award winning digital agency

Digital and Heritage – striking a balance

What is the correct balance of technology for your cultural or heritage attraction? Do you want your audiences tethered to their phones to supplement the experience – or do you encourage visitors to put away their technology and disconnect? At Indigo, we believe the key to success is allowing visitors to make relevant choices for themselves.

Consistent research has shown that guests visit arts and heritage sites for a variety of reasons – most notably social, educational and entertainment. Arts and heritage organisations have taken this on board and have produced immersive elements at their facilities where visitors become a part of the story. This includes taking on the persona of a passenger on a famous form of transport, a worker in a particular industrial sector, or a citizen in a particular location or particular period of time.

There are many ways to re-imagine how a visitor could engage with other guests and with collections to create a strong attachment that will remain as a strong memory long beyond the visit. Producing “memory” tickets in the form of boarding cards, signup papers, identification papers, etc., are all key devices that can help to keep the visitor engaged beyond the initial visit and can carry the message of the organisation to a broader audience. Linking such immersion experiences to online experiences post-visit is also helping to deepen visitor relationships between visitors and arts and heritage organisations.

Organisations such as the Titanic Museums (with their passenger and crew experiences), the Concorde exhibition at Aerospace Bristol (with its boarding card experience) and the ss Great Britain (with its Transatlantic voyage experience) are all examples where visitors are actively encouraged to become involved, emotionally and physically, in the subject areas that the organisations are passionate about.

Indigo started as a multimedia design and production company but we’ve always looked past just the technology, to its impact and effects on audiences and mostly to convert audiences into participatory actors, creators, generators within the context of an arts or heritage site.

Our approach uses what we call the constructivist view of education. We think that humans learn best when they’re involved and engaged and when they create and generate things. So we look to how we can affect people and create situations where people generate new ideas. Technology is a huge facilitator for that, but there is always something ‘real’, something tangible or historical or profound at the heart of arts and heritage experiences that the technology hangs off.

We look at architecture, we look at storytelling and most of all we look at emotional impact.

So when we design a new visitor experience, we think about how will this be emotionally engaging? Because in our mind, whether or not that user is high technology, low technology or old technology, emotional engagement is really what will age well. That’s why, when we were commissioned to develop a brand new visitor experience centred around the Tees Transporter Bridge in Middlesbrough, we started the design process with co-creative workshops with local people in order to tease out the key stories that would impact visitors the most by creating the most human connection.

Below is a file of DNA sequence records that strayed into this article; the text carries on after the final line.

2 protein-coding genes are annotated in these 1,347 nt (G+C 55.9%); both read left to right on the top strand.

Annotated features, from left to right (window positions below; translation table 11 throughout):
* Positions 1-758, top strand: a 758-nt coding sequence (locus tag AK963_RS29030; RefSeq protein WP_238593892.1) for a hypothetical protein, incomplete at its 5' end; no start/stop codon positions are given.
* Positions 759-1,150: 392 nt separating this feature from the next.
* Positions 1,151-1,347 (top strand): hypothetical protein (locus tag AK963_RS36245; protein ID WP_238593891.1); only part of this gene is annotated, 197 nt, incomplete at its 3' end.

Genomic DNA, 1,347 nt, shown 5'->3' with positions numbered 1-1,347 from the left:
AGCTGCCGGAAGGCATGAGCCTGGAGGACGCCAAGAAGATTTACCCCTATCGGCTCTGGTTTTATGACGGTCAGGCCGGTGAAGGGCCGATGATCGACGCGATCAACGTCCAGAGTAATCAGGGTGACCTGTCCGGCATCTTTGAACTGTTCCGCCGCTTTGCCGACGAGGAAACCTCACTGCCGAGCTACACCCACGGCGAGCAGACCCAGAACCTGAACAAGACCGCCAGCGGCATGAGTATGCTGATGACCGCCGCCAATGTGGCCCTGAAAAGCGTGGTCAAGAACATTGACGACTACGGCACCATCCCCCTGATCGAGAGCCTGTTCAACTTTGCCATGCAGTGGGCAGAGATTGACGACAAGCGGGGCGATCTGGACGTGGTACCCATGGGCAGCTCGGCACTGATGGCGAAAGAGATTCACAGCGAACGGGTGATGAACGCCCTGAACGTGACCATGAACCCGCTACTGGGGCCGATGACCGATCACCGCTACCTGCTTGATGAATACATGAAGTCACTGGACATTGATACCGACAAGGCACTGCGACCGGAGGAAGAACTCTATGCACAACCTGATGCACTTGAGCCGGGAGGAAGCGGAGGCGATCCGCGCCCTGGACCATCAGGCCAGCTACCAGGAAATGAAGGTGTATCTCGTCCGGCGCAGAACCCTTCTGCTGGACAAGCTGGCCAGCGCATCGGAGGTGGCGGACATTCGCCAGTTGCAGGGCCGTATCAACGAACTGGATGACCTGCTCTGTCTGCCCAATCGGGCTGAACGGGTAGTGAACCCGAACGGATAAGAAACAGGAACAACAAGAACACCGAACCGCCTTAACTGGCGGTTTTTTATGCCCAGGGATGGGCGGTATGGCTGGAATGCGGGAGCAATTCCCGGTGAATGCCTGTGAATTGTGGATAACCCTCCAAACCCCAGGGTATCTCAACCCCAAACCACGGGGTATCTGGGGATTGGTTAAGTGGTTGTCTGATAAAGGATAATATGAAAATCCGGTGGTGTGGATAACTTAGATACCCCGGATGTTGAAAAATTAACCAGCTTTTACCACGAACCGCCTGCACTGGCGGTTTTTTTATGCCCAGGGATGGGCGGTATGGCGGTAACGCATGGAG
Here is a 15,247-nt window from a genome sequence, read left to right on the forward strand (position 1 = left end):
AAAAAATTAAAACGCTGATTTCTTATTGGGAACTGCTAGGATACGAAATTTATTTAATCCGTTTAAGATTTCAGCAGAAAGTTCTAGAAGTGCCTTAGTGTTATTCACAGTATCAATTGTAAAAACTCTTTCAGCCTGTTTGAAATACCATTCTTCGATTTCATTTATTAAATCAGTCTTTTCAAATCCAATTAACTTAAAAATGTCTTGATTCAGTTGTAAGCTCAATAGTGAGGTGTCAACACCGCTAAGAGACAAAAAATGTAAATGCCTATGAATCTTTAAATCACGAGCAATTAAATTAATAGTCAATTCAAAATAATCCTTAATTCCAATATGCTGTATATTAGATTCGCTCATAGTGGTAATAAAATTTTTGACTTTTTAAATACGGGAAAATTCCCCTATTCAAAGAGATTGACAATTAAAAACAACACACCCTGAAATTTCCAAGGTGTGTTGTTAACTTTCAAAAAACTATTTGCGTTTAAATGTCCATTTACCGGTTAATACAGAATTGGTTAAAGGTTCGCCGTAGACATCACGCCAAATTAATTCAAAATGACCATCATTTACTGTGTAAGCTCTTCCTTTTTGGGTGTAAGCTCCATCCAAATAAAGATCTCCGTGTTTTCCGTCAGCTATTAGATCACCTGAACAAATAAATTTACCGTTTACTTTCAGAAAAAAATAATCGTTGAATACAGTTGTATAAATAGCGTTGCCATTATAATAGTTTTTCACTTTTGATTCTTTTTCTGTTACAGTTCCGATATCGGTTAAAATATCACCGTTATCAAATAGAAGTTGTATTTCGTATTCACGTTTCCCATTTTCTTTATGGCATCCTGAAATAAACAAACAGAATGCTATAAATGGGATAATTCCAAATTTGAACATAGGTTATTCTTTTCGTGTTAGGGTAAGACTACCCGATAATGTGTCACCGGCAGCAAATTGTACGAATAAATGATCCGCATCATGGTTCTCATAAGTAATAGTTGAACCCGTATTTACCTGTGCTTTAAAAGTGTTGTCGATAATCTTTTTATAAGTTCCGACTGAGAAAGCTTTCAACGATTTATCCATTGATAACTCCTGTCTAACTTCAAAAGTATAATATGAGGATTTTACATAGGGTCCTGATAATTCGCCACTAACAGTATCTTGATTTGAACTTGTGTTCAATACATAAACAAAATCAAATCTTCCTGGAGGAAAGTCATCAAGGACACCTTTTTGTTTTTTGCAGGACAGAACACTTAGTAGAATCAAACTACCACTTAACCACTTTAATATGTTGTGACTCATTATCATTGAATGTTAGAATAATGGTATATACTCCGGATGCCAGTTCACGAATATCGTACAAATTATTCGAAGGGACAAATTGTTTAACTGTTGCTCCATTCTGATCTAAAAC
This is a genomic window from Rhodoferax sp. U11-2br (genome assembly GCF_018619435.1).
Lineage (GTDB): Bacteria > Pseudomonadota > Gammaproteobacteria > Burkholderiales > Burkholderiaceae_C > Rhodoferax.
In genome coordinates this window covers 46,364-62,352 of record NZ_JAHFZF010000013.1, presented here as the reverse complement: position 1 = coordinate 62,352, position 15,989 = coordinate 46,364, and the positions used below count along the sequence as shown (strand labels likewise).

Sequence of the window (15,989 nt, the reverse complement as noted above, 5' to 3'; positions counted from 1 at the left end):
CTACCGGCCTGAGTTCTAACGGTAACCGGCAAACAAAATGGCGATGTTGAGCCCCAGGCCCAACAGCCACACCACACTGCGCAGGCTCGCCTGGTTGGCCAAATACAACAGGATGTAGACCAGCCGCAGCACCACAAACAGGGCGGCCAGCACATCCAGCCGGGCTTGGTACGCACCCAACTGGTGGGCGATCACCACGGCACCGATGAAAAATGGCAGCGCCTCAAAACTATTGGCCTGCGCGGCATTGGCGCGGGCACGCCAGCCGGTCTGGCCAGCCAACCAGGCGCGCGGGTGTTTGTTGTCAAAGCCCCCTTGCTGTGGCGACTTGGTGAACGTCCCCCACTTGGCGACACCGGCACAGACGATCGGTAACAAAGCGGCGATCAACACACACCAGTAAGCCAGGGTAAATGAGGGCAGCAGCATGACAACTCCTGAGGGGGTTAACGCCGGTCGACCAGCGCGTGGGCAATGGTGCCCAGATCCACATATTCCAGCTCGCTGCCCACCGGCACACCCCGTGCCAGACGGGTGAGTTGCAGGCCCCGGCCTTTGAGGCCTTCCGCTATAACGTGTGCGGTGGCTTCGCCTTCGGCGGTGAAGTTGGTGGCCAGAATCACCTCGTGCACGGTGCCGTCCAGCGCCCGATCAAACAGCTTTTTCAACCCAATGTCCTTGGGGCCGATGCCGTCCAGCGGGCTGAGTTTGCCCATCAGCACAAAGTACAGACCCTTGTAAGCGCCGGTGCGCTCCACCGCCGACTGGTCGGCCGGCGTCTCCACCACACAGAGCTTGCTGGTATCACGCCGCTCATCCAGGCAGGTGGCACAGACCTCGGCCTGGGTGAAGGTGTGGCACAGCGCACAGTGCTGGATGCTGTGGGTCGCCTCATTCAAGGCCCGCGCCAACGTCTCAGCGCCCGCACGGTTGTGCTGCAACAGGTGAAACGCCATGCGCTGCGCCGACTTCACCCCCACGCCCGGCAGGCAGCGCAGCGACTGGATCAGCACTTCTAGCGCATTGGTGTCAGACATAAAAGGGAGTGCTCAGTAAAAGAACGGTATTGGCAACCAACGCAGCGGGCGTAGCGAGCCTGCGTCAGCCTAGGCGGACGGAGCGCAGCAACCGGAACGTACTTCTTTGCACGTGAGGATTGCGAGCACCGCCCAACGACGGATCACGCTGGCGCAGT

An unintended but happy consequence of these consultations was the realization that the visitor experience went beyond the location of the Transporter Bridge site, and that we could use digital to send and guide visitors out into the town with a Digital Heritage Trail App with augmented reality. Users are taken on a journey around the heritage of Middlesbrough by the ‘Blue Dragonfly’ character (representing the Transporter Bridge). Dramatized audio scenes allow the characters to speak for themselves and tell the user the stories of the town

The key opportunity with this project was to engage and inspire new and returning visitors to the Tees Transporter Bridge and to convey the pivotal role that Middlesbrough had in the industrial revolution and its incredible impact on bridge building and engineering throughout the world.

Digital provides a unique opportunity to enhance visitor engagement, by providing interactivity, the ability to present large amounts of information within limited space through screens, and the increasing availability of cellular broadband brings the opportunity to take visitors on a virtual journey around heritage sites.

Ultimately, we believe the right balance for arts and heritage attractions is to offer audiences choices when it comes to digital. The changing needs and expectations of our audiences are the key drivers for change and innovation and although the stories may not have changed, the way future generations experience them will help them stay relevant in a rapidly changing world.